Maybe he does not care; maybe he figures it is her problem.  However, it is not just her problem–it is also his problem.  The inequities are not yet quite done.  If Ruth decides not to have an abortion–exercising her reproductive rights and overriding his–the child is born.  At that moment Ruth has yet another choice:  she can keep the child, committing herself to the difficulties and expenses of raising it, or she can absolve herself of all further responsibility, agreeing never to see the child again, by putting it up for adoption.  I do not want to minimize the agony of that choice, but it is her choice–it is not his choice, and he has no say in the matter.  His reproductive rights are not equally protected.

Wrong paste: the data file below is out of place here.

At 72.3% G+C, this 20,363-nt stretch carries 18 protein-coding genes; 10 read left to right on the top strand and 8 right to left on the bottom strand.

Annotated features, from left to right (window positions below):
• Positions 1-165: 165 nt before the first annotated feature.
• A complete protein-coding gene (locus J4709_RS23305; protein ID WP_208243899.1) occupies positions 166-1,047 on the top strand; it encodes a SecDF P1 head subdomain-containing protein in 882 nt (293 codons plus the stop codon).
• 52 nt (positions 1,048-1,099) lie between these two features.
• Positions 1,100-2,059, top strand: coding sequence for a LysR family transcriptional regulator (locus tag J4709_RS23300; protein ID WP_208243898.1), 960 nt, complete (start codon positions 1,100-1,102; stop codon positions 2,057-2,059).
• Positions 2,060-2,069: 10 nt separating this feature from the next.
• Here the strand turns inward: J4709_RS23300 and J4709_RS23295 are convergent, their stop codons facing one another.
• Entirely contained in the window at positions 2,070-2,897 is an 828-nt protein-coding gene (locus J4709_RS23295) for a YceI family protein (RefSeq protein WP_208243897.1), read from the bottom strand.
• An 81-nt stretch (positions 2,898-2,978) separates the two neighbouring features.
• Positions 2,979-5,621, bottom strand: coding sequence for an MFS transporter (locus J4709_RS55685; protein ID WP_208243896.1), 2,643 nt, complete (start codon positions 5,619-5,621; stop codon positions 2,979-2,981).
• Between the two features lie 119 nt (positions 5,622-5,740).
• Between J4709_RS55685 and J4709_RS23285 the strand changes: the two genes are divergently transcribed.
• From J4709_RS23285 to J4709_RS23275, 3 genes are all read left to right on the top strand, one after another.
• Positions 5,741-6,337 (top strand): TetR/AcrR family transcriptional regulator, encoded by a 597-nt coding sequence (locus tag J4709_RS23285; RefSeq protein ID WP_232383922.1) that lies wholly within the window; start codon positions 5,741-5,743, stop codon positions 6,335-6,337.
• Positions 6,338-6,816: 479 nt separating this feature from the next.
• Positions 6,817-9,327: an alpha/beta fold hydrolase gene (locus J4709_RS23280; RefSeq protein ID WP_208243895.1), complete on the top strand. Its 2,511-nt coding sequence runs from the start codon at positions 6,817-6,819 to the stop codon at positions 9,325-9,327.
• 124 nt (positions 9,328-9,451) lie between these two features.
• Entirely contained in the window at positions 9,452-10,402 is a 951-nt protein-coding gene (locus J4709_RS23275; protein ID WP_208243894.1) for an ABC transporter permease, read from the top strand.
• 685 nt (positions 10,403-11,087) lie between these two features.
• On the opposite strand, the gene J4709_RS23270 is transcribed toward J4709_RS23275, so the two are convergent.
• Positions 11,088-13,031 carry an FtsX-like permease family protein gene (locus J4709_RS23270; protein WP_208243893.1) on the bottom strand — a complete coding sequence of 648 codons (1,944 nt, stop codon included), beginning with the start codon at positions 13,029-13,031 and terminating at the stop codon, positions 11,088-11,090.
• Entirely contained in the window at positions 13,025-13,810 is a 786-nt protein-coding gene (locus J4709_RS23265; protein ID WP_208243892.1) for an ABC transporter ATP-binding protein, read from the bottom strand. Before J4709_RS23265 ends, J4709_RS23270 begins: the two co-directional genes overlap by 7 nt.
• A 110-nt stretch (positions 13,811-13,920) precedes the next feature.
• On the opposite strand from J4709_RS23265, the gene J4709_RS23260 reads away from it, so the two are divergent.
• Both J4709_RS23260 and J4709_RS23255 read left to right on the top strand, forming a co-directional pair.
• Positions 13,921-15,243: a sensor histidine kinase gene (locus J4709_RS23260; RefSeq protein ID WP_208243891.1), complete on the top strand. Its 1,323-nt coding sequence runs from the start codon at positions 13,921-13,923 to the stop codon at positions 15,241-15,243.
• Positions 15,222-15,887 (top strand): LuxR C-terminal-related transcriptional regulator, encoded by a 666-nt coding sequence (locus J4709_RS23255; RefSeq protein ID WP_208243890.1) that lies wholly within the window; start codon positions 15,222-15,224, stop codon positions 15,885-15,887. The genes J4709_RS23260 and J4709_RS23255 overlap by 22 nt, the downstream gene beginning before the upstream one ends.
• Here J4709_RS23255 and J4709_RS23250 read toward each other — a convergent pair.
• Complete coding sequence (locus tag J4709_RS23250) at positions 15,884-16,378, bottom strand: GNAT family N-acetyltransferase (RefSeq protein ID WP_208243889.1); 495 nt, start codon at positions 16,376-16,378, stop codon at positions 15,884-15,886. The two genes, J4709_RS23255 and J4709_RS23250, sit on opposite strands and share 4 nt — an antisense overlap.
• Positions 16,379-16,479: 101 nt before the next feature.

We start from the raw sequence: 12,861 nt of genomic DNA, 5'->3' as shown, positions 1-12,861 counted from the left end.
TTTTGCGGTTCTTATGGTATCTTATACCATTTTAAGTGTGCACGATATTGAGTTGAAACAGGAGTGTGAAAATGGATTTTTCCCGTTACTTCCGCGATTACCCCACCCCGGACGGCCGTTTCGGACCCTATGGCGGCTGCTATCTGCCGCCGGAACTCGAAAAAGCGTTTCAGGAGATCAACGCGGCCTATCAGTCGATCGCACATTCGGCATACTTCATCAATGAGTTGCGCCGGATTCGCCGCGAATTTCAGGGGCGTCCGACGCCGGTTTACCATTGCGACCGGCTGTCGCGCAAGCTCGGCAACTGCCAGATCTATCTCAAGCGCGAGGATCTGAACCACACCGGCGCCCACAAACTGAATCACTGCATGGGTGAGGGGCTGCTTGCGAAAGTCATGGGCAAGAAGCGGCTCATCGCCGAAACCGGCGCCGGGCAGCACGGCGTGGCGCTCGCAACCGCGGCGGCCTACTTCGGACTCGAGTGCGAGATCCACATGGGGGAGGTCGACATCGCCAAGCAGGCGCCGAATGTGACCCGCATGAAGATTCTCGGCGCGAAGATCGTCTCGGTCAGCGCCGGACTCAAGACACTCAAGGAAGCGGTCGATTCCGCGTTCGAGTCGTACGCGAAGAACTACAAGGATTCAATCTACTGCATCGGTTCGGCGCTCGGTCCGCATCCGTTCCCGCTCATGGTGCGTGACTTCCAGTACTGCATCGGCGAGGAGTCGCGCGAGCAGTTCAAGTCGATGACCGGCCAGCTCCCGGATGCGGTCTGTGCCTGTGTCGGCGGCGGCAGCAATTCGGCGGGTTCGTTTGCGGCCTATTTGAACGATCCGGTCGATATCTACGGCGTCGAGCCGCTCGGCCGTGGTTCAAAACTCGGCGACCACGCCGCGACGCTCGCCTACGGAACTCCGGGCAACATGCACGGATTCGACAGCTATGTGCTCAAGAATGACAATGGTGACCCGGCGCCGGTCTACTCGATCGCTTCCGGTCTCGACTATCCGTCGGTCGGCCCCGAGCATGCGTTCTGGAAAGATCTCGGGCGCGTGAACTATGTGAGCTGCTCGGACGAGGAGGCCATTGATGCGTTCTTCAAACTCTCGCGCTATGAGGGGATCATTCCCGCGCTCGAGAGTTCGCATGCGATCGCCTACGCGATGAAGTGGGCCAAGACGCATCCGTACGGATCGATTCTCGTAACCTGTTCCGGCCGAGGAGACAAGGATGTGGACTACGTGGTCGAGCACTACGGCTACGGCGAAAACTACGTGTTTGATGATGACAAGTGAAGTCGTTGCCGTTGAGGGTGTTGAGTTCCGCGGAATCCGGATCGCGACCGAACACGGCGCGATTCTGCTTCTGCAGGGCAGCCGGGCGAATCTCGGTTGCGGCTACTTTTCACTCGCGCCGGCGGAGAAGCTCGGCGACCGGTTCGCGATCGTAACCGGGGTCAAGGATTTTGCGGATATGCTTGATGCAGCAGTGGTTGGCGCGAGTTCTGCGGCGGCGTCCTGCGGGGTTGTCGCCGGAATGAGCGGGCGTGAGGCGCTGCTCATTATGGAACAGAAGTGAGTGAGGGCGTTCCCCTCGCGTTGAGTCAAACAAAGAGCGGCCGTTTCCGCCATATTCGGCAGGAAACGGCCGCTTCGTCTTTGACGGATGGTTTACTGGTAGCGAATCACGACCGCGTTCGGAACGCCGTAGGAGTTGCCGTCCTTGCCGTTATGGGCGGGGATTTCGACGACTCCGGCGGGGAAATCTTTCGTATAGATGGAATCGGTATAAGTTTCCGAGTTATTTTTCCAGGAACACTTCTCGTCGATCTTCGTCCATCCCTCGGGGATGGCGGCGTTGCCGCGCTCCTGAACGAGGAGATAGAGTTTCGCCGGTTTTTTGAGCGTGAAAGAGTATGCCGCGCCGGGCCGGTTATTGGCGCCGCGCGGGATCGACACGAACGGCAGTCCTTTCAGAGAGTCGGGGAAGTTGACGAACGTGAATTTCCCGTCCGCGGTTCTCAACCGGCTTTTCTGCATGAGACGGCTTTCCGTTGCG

In most cases, if she chooses to surrender the child for adoption, he has no say in the matter; he cannot say it is his child and he wants to keep it.  That, though, is only half the problem.  If she decides that she wants to keep the child, she can sue him for child support–and indeed, if Ruth is poor enough that she files for public assistance from the state, most states will find Tony and force him to make child support payments, and jail him if he fails to do so.  It is his responsibility to support the child if she says it is.  He can claim that it is not his child–the tests can be expensive, but there is an avenue to avoid false claims–but we already agreed that it is his, so he is going to have to support it.  She had a choice; he has none.